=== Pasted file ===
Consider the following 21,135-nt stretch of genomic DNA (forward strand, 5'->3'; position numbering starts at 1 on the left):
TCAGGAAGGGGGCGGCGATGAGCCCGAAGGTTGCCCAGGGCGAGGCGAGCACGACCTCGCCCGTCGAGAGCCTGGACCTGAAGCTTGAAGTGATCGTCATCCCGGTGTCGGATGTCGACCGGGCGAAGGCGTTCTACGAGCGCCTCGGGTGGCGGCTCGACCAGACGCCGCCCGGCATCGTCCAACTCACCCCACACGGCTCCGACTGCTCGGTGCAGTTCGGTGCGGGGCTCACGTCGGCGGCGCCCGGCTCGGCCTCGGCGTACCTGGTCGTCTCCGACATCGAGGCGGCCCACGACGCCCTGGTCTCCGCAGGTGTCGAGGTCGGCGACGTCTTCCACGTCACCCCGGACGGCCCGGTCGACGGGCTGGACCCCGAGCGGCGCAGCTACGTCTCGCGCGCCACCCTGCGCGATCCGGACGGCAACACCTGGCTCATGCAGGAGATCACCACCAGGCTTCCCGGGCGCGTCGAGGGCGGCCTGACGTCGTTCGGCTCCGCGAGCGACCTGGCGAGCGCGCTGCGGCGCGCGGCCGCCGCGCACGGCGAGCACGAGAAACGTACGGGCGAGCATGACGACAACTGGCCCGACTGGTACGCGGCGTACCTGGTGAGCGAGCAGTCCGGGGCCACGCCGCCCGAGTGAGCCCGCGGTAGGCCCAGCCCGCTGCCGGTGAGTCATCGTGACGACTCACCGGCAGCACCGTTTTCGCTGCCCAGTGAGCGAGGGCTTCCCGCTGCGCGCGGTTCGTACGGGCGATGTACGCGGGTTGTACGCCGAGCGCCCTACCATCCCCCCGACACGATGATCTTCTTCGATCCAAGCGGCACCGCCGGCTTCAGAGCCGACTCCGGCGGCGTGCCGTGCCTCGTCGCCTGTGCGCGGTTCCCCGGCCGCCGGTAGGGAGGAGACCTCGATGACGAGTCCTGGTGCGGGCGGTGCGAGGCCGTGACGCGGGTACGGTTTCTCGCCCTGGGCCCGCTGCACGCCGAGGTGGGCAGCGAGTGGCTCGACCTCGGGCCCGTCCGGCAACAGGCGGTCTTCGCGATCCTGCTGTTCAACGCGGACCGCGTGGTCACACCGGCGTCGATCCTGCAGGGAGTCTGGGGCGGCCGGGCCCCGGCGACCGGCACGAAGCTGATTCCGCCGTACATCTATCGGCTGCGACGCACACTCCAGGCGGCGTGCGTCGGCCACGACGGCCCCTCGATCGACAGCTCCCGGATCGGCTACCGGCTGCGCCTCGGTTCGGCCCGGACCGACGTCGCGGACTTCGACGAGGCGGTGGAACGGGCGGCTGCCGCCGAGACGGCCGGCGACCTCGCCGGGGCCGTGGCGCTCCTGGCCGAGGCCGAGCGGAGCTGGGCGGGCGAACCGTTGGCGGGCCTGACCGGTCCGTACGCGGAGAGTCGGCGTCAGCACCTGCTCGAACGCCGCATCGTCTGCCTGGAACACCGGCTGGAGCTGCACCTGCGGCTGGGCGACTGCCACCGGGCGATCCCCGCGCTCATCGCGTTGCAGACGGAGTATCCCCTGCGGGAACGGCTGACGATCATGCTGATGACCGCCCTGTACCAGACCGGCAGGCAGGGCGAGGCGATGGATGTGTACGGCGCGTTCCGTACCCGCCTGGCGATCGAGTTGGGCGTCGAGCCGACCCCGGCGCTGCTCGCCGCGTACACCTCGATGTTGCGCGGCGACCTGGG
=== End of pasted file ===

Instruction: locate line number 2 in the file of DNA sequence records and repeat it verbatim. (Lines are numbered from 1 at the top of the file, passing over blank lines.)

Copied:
TCAGGAAGGGGGCGGCGATGAGCCCGAAGGTTGCCCAGGGCGAGGCGAGCACGACCTCGCCCGTCGAGAGCCTGGACCTGAAGCTTGAAGTGATCGTCATCCCGGTGTCGGATGTCGACCGGGCGAAGGCGTTCTACGAGCGCCTCGGGTGGCGGCTCGACCAGACGCCGCCCGGCATCGTCCAACTCACCCCACACGGCTCCGACTGCTCGGTGCAGTTCGGTGCGGGGCTCACGTCGGCGGCGCCCGGCTCGGCCTCGGCGTACCTGGTCGTCTCCGACATCGAGGCGGCCCACGACGCCCTGGTCTCCGCAGGTGTCGAGGTCGGCGACGTCTTCCACGTCACCCCGGACGGCCCGGTCGACGGGCTGGACCCCGAGCGGCGCAGCTACGTCTCGCGCGCCACCCTGCGCGATCCGGACGGCAACACCTGGCTCATGCAGGAGATCACCACCAGGCTTCCCGGGCGCGTCGAGGGCGGCCTGACGTCGTTCGGCTCCGCGAGCGACCTGGCGAGCGCGCTGCGGCGCGCGGCCGCCGCGCACGGCGAGCACGAGAAACGTACGGGCGAGCATGACGACAACTGGCCCGACTGGTACGCGGCGTACCTGGTGAGCGAGCAGTCCGGGGCCACGCCGCCCGAGTGAGCCCGCGGTAGGCCCAGCCCGCTGCCGGTGAGTCATCGTGACGACTCACCGGCAGCACCGTTTTCGCTGCCCAGTGAGCGAGGGCTTCCCGCTGCGCGCGGTTCGTACGGGCGATGTACGCGGGTTGTACGCCGAGCGCCCTACCATCCCCCCGACACGATGATCTTCTTCGATCCAAGCGGCACCGCCGGCTTCAGAGCCGACTCCGGCGGCGTGCCGTGCCTCGTCGCCTGTGCGCGGTTCCCCGGCCGCCGGTAGGGAGGAGACCTCGATGACGAGTCCTGGTGCGGGCGGTGCGAGGCCGTGACGCGGGTACGGTTTCTCGCCCTGGGCCCGCTGCACGCCGAGGTGGGCAGCGAGTGGCTCGACCTCGGGCCCGTCCGGCAACAGGCGGTCTTCGCGATCCTGCTGTTCAACGCGGACCGCGTGGTCACACCGGCGTCGATCCTGCAGGGAGTCTGGGGCGGCCGGGCCCCGGCGACCGGCACGAAGCTGATTCCGCCGTACATCTATCGGCTGCGACGCACACTCCAGGCGGCGTGCGTCGGCCACGACGGCCCCTCGATCGACAGCTCCCGGATCGGCTACCGGCTGCGCCTCGGTTCGGCCCGGACCGACGTCGCGGACTTCGACGAGGCGGTGGAACGGGCGGCTGCCGCCGAGACGGCCGGCGACCTCGCCGGGGCCGTGGCGCTCCTGGCCGAGGCCGAGCGGAGCTGGGCGGGCGAACCGTTGGCGGGCCTGACCGGTCCGTACGCGGAGAGTCGGCGTCAGCACCTGCTCGAACGCCGCATCGTCTGCCTGGAACACCGGCTGGAGCTGCACCTGCGGCTGGGCGACTGCCACCGGGCGATCCCCGCGCTCATCGCGTTGCAGACGGAGTATCCCCTGCGGGAACGGCTGACGATCATGCTGATGACCGCCCTGTACCAGACCGGCAGGCAGGGCGAGGCGATGGATGTGTACGGCGCGTTCCGTACCCGCCTGGCGATCGAGTTGGGCGTCGAGCCGACCCCGGCGCTGCTCGCCGCGTACACCTCGATGTTGCGCGGCGACCTGGG